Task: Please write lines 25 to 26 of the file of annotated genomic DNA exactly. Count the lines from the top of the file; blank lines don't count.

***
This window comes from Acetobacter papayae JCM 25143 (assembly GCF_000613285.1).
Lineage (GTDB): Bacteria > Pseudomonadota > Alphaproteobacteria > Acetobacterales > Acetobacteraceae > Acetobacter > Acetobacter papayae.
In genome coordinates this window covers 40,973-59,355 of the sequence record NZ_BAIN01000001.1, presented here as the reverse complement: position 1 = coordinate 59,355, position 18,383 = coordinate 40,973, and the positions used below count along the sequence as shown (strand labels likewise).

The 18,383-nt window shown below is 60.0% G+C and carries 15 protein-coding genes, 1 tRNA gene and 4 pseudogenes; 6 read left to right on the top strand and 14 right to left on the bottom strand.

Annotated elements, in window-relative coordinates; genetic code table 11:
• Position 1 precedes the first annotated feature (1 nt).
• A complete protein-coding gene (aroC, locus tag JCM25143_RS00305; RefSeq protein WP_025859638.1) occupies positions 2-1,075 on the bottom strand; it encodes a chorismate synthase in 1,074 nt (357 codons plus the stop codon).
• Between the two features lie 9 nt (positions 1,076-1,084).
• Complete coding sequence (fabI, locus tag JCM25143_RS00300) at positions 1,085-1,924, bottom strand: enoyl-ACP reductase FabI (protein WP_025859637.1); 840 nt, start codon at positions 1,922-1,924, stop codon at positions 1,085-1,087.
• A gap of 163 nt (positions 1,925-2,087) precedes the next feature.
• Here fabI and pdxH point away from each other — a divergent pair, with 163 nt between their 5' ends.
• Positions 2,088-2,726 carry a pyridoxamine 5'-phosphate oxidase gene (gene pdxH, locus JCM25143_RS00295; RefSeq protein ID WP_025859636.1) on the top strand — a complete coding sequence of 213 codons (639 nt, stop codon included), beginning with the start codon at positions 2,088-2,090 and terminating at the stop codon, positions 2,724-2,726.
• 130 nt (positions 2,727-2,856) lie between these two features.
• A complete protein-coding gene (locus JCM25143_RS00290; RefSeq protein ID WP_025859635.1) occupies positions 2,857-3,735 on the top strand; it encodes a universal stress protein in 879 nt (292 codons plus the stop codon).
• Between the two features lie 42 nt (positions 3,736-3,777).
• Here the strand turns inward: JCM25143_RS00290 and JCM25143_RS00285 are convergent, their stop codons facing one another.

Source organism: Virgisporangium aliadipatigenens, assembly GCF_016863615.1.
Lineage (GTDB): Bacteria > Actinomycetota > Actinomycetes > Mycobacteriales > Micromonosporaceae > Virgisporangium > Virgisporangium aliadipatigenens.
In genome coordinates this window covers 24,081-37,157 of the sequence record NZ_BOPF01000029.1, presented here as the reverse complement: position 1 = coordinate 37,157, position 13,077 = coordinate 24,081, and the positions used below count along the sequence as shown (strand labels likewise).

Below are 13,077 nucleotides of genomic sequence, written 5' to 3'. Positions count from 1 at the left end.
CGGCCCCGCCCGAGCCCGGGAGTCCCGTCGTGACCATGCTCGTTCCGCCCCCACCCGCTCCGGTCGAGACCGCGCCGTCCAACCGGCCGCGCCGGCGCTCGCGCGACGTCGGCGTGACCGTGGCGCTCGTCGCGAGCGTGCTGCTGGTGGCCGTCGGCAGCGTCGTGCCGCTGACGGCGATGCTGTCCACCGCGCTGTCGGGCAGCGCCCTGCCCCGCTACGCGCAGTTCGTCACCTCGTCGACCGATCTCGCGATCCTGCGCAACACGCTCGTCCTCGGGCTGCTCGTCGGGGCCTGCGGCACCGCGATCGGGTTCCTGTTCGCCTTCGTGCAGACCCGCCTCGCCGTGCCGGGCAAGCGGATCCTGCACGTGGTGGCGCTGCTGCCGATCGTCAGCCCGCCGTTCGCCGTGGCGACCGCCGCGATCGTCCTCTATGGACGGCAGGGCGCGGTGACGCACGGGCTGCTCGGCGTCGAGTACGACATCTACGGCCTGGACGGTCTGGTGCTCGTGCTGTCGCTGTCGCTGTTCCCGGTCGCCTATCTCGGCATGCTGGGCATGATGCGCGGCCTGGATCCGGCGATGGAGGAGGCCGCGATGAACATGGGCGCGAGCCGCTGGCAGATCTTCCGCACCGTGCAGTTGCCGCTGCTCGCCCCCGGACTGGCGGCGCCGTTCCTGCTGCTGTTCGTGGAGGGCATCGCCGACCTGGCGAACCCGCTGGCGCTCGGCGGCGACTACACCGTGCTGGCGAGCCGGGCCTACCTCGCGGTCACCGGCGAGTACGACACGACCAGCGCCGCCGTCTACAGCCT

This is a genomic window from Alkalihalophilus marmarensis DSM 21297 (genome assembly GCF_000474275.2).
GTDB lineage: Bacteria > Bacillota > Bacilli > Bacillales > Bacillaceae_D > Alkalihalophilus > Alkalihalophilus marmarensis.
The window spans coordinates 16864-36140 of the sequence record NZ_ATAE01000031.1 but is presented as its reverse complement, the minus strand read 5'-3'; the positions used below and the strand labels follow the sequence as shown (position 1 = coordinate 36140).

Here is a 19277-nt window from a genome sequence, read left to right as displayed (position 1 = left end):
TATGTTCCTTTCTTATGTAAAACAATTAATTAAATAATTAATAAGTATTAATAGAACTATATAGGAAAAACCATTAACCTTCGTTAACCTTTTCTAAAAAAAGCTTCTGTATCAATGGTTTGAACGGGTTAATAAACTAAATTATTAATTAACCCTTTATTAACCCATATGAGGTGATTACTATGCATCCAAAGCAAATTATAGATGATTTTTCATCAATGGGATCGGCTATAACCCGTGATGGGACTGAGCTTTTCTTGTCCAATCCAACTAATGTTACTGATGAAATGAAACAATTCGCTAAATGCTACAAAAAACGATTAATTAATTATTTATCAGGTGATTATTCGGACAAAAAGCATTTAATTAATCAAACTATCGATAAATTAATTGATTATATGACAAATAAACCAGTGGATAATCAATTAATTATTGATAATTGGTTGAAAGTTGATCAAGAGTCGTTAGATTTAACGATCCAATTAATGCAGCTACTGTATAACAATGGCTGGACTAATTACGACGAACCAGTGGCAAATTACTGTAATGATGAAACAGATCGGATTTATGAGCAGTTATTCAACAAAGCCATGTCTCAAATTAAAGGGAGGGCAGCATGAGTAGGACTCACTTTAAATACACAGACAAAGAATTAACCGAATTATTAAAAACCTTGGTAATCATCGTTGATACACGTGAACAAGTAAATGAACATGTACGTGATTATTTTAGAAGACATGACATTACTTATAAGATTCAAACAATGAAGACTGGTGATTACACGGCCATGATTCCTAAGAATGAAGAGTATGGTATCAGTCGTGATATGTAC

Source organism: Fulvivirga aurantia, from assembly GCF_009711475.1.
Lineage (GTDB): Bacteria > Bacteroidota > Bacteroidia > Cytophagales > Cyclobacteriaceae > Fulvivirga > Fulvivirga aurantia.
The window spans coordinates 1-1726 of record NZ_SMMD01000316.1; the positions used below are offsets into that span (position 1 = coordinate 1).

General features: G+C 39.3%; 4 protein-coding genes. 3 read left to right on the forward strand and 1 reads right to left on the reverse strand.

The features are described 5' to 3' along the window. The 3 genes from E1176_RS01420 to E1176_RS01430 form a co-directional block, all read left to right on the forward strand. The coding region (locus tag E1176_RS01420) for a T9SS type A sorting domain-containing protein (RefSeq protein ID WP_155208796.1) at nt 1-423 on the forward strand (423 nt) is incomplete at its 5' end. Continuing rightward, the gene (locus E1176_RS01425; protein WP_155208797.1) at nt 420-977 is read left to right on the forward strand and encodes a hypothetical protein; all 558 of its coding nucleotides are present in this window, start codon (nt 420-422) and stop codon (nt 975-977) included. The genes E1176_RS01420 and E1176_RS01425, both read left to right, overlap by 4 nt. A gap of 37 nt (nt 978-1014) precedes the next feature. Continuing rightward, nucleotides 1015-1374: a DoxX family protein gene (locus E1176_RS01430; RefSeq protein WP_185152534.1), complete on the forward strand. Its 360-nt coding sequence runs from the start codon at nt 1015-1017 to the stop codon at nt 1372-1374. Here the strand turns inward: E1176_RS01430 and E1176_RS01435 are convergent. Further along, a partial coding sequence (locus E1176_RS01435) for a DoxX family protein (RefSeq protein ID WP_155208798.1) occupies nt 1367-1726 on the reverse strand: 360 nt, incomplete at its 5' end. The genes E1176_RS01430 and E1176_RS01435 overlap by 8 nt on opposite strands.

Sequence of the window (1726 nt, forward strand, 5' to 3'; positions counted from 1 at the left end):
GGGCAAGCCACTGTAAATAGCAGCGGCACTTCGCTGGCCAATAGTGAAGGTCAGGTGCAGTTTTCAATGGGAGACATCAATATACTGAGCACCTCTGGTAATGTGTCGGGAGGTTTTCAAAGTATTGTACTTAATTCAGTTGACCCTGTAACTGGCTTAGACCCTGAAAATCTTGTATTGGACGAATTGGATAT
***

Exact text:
Here is a 19277-nt window from a genome sequence, read left to right as displayed (position 1 = left end):
TATGTTCCTTTCTTATGTAAAACAATTAATTAAATAATTAATAAGTATTAATAGAACTATATAGGAAAAACCATTAACCTTCGTTAACCTTTTCTAAAAAAAGCTTCTGTATCAATGGTTTGAACGGGTTAATAAACTAAATTATTAATTAACCCTTTATTAACCCATATGAGGTGATTACTATGCATCCAAAGCAAATTATAGATGATTTTTCATCAATGGGATCGGCTATAACCCGTGATGGGACTGAGCTTTTCTTGTCCAATCCAACTAATGTTACTGATGAAATGAAACAATTCGCTAAATGCTACAAAAAACGATTAATTAATTATTTATCAGGTGATTATTCGGACAAAAAGCATTTAATTAATCAAACTATCGATAAATTAATTGATTATATGACAAATAAACCAGTGGATAATCAATTAATTATTGATAATTGGTTGAAAGTTGATCAAGAGTCGTTAGATTTAACGATCCAATTAATGCAGCTACTGTATAACAATGGCTGGACTAATTACGACGAACCAGTGGCAAATTACTGTAATGATGAAACAGATCGGATTTATGAGCAGTTATTCAACAAAGCCATGTCTCAAATTAAAGGGAGGGCAGCATGAGTAGGACTCACTTTAAATACACAGACAAAGAATTAACCGAATTATTAAAAACCTTGGTAATCATCGTTGATACACGTGAACAAGTAAATGAACATGTACGTGATTATTTTAGAAGACATGACATTACTTATAAGATTCAAACAATGAAGACTGGTGATTACACGGCCATGATTCCTAAGAATGAAGAGTATGGTATCAGTCGTGATATGTAC